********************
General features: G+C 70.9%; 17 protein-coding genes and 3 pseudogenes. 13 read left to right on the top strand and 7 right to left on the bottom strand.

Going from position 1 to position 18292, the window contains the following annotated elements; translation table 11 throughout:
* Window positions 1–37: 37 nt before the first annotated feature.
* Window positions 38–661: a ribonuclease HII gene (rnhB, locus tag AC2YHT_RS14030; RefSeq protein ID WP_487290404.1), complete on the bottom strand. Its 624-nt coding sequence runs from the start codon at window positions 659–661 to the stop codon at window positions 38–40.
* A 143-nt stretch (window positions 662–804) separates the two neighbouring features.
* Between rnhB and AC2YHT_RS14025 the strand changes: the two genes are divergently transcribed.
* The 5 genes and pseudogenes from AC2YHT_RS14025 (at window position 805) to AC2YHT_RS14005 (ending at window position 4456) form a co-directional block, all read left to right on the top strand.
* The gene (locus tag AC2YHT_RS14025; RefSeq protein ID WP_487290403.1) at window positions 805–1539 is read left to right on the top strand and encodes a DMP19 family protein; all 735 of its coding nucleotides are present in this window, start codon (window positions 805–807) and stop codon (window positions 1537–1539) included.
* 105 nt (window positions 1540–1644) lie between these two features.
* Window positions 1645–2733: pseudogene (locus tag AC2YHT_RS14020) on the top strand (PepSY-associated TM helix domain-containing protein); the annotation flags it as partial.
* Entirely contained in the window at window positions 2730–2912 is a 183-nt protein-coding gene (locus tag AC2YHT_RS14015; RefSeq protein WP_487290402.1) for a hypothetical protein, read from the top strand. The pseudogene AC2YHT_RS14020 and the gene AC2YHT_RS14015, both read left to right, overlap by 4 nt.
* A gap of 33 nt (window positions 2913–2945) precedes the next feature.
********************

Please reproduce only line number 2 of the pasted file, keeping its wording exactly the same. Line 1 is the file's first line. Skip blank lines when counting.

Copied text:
Going from position 1 to position 18292, the window contains the following annotated elements; translation table 11 throughout: